European Polymer Innovation Programme

In September 2008 the new Polymer Innovation Programme will officially be launched in The Hague (Netherlands). The Dutch minister of Economic Affairs, Maria van der Hoeven, will press the button. In this programme, too, we will demonstrate that collaboration pays. Not just within the Netherlands but also outside our national borders. We have taken the first step towards collaboration with North-Rhine Westphalia (Germany). We are also aiming for a closer involvement of the Belgian region of Flanders in our research. It is up to us to give shape to the Polymer Innovation Programme that we have set up. This programme revolves around the Triple P concept (people, planet, profit or, as we have formulated it in our business plan, quality of life, sustainability and economic growth). Innovating together, joining forces, working together on a unique Knowledge and Innovation Community (KIC), at an international top level. That is what we stand for, and it will continue to be our mission for the years to come!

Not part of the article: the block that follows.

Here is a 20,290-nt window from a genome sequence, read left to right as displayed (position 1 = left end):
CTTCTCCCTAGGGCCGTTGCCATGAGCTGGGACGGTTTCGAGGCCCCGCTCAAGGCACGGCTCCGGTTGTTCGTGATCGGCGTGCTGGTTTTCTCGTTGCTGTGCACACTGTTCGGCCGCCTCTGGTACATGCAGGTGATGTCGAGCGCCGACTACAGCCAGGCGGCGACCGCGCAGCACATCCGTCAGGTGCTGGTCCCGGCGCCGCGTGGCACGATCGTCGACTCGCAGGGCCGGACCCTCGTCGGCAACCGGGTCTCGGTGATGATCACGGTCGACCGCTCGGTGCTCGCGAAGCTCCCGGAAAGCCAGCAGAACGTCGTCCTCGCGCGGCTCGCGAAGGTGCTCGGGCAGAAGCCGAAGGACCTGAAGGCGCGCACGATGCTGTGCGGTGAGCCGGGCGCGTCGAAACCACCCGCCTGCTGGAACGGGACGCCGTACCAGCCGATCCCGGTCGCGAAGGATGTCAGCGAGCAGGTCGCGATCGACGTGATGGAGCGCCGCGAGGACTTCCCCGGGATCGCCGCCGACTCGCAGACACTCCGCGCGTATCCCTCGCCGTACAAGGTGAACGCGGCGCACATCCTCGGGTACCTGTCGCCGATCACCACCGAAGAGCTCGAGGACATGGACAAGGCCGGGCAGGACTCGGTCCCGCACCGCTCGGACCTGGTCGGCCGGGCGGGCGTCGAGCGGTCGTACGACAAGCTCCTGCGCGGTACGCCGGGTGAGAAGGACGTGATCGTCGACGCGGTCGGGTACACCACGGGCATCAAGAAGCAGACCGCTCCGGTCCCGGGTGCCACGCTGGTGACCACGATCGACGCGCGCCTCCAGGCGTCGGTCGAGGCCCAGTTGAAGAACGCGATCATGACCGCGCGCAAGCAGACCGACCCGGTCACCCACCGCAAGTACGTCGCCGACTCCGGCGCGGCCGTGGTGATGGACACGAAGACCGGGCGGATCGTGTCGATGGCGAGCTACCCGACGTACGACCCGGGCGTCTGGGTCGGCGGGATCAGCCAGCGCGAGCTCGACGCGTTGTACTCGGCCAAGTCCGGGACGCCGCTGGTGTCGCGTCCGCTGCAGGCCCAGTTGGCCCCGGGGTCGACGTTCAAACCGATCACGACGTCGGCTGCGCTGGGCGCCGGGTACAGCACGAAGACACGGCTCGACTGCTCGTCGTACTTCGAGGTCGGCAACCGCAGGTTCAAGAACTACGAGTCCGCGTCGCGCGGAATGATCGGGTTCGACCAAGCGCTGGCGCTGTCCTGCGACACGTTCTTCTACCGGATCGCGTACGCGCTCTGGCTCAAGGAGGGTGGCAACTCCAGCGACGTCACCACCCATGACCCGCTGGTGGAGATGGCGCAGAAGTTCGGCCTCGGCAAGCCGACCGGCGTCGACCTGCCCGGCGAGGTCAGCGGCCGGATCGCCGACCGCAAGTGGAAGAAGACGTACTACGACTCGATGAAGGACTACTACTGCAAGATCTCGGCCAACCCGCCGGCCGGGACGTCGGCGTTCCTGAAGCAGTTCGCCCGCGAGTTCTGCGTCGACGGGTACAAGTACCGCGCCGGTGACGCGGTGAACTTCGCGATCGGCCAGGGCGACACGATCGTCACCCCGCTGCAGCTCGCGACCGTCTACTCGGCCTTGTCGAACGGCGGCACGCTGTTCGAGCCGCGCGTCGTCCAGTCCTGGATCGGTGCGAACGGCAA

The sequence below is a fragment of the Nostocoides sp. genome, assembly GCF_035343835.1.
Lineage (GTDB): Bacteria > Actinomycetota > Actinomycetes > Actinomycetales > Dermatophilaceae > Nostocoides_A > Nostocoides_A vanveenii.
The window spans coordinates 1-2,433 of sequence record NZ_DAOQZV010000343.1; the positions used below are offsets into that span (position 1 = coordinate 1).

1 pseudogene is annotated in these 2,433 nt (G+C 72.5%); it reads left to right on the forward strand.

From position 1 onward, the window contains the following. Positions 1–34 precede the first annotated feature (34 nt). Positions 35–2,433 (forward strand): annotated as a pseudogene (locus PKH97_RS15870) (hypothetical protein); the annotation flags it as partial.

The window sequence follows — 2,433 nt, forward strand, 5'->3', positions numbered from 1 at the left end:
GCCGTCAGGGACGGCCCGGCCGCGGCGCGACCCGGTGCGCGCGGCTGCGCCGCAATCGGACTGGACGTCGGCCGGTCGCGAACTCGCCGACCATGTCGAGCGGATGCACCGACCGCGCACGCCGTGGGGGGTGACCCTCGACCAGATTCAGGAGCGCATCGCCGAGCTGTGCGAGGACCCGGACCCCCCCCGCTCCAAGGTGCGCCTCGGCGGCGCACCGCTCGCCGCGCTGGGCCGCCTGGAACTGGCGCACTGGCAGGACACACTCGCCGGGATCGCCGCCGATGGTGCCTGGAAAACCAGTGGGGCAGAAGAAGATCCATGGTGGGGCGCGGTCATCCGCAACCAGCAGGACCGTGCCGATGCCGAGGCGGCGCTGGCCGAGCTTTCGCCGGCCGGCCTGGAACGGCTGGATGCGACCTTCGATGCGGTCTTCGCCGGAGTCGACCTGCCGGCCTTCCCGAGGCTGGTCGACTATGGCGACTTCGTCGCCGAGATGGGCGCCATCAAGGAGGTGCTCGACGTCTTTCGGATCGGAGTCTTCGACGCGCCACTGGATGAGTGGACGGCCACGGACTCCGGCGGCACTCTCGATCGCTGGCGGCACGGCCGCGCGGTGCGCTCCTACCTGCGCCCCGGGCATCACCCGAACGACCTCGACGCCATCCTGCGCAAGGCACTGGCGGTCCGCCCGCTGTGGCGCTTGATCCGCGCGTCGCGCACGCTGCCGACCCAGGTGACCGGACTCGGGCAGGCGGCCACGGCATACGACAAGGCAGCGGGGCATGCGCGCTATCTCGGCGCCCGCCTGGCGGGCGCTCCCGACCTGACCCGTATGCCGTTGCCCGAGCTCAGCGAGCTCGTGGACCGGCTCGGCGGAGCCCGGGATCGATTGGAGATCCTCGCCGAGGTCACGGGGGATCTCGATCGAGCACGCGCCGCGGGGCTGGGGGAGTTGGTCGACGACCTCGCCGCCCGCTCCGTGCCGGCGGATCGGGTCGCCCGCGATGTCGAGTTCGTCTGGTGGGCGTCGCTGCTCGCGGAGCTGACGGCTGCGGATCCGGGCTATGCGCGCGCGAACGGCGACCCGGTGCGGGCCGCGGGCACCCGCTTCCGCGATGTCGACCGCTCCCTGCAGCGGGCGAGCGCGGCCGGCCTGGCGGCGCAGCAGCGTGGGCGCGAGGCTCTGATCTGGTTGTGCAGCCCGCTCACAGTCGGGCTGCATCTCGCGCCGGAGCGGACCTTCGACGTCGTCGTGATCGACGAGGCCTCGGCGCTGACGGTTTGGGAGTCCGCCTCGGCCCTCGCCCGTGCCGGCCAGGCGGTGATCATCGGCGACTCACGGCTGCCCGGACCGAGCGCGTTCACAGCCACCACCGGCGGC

Jacques Joosten
Managing Director,
Dutch Polymer Institute

Attachments: DPI Annual Report 2007